by Anand Ramachandran. This article first appeared on my weekly Game Invader column for The New Indian Express.
All other currently thriving art and entertainment forms benefit from a thriving ecosystem of critique, appreciation and deep understanding. Films, books and music are studied and dissected by an army of critics who look at everything the form has to offer, from the popular to the obscure, and throw light on their many aspects – such as cultural relevance, historical significance, sheer aesthetic beauty, technical excellence and so on. This not only helps us as fans understand and enjoy the arts in broader and deeper ways, it also exposes us to a far wider body of work, and indeed enhances our experiences of these arts.
Why, then, don't we have anything similar for games? Why is there precious little in terms of critique or appreciation of videogames as a bona-fide art form as there is for cinema for instance? We cannot argue that games are in their infancy, because they aren't. Videogames are now well over three decades old. All we have are reviews, which are great, but do not qualify as informed criticism. As Greg Costikyan, the renowned independent game designer and journalist pointed out, a review is a buyer's guide, intended to tell people whether the game in question is worth their time and money. It tells us nothing of the game's cultural context or significance within gaming's canon.
For gaming to gain acceptance as a mainstream entertainment medium and art form, we must make efforts to preserve and celebrate its heritage. A young gamer playing Bioshock 2 today is unlikely to know much about the history of shooting games, and the diverse influences which Bioshock brings together.
We need to look at questions that dig deep into gaming's very soul. How does the history of games that are based on destruction differ from that of games based on creation? How are these games different in what needs and desires they fulfil in the gamer? Where does a game like Spore (which gives you tools to create things that help you destroy other things) fit in to the scheme of things? How do games that let you nurture creations (The Sims, Farmville) differ in basic nature from those which depend on mindless destruction (Borderlands, Doom) to engage the gamer? How do we explain games that lack objectives or winning conditions altogether (The Sims, Flower) ? Are they games at all? There's so much to understand and study and shed light on.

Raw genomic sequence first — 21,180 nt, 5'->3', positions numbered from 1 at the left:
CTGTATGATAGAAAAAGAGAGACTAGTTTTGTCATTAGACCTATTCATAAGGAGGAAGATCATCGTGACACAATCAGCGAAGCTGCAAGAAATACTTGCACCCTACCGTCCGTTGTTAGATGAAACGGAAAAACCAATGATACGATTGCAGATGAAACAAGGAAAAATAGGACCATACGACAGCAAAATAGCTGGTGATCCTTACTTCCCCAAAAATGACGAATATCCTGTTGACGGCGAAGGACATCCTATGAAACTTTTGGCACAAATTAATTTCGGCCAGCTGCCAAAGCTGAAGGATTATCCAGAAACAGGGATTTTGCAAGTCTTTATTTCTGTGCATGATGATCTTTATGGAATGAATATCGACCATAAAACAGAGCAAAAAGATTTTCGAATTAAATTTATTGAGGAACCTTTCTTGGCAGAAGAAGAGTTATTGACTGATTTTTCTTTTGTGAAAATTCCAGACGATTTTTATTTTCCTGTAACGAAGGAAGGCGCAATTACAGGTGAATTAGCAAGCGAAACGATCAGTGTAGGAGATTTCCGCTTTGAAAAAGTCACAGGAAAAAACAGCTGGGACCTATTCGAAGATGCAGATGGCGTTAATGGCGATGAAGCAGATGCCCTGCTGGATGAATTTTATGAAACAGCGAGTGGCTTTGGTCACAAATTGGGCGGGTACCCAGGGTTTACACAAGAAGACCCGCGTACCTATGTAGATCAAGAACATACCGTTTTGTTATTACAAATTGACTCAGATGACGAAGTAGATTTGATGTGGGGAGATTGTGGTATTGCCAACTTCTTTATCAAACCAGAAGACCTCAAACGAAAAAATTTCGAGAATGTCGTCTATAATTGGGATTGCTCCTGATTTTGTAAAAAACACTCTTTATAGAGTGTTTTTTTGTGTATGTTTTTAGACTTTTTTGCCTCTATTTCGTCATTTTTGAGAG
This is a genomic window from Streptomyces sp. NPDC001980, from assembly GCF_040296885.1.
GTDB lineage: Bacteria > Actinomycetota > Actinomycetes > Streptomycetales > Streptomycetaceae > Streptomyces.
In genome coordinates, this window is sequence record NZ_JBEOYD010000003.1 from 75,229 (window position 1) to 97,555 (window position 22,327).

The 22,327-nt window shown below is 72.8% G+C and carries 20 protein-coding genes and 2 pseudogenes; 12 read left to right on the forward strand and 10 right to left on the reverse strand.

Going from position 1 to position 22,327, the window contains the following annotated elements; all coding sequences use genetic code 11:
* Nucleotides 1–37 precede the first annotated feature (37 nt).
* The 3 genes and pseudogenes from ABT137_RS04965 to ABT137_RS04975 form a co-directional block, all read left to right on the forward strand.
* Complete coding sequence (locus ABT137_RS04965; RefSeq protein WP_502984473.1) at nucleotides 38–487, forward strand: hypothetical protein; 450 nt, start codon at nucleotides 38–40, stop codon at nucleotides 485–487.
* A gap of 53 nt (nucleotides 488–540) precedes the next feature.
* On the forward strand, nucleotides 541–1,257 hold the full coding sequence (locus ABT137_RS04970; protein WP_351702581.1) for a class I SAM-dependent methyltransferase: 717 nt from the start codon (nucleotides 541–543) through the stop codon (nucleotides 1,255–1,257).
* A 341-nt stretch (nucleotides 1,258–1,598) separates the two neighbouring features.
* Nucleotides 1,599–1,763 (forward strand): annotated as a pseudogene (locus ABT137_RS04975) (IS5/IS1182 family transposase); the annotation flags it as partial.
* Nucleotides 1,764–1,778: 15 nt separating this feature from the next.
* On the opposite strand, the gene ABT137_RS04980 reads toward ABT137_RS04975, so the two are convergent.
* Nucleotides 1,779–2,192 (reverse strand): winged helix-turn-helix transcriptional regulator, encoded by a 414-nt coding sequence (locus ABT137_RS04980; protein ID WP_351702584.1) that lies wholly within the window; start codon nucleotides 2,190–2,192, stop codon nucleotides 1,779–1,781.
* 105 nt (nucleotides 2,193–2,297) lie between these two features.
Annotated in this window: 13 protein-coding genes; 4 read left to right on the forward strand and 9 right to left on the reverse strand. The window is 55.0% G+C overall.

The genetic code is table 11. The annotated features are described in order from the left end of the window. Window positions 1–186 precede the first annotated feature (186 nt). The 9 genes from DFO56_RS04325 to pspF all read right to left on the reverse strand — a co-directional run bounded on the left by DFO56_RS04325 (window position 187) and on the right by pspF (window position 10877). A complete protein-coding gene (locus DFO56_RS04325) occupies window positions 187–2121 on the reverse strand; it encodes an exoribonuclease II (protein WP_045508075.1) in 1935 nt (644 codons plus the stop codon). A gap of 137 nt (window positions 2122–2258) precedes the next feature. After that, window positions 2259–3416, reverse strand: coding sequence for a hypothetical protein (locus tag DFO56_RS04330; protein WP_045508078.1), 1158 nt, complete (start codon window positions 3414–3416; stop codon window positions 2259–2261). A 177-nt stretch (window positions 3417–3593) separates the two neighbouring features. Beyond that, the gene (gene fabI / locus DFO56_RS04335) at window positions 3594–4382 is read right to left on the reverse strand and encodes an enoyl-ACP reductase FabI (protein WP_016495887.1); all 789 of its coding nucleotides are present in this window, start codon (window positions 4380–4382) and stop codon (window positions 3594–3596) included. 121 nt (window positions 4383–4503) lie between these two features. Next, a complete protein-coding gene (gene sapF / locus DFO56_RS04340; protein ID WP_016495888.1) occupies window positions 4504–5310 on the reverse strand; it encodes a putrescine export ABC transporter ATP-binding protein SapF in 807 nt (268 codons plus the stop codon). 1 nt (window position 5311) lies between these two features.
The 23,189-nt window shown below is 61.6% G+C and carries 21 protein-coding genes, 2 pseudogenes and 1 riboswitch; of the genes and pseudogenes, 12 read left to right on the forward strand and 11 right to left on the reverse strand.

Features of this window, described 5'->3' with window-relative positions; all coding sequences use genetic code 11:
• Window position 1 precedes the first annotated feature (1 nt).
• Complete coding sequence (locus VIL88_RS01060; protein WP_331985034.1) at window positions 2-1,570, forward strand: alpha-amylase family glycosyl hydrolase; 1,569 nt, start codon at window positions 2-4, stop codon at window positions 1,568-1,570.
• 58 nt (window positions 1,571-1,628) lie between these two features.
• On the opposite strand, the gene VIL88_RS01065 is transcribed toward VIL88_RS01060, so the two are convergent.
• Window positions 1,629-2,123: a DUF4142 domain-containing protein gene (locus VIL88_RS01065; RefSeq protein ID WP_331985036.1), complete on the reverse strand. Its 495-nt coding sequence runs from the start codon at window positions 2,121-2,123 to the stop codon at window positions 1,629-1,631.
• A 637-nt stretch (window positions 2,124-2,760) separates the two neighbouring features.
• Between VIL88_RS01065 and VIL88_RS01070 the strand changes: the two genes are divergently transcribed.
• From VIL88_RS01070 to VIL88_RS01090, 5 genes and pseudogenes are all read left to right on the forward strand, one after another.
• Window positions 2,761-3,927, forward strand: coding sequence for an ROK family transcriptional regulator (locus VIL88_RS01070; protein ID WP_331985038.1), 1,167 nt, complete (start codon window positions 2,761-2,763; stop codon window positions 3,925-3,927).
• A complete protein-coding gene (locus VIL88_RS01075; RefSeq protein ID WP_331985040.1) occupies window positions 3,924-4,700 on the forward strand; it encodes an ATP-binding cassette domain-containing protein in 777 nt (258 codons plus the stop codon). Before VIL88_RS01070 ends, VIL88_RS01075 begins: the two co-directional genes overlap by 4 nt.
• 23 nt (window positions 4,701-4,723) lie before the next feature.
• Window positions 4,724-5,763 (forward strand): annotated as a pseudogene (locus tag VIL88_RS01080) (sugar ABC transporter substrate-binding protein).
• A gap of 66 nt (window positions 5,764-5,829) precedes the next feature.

Popular discourse based on questions such as these will only help strengthen the foundations of popular gaming, and create a solid base of knowledge from which who knows what kind of games will spring. The sheer variety of choices available to the public in books, films and music is staggering – and games are nowhere close to offering that much variety. But it's growing extremely quickly, and a better critical understanding will doubtless fuel innovation and experimentation.
We need game clubs where young gamers can play the games which are the ancestors of today's blockbusters. An Age of Empires fan must experience Dune II. A Fallout 3 fan should have the opportunity to play Wasteland. An Uncharted 2 fan should be given the chance to check out the original Ninja Gaiden or Prince of Persia or Donkey Kong.
Music and film fans have access to the hits of yore, the creations that shaped and defined the art through the ages, and to intelligent discourse and critique that helps them experience and appreciate it in context. We must ensure that gaming fans have the same.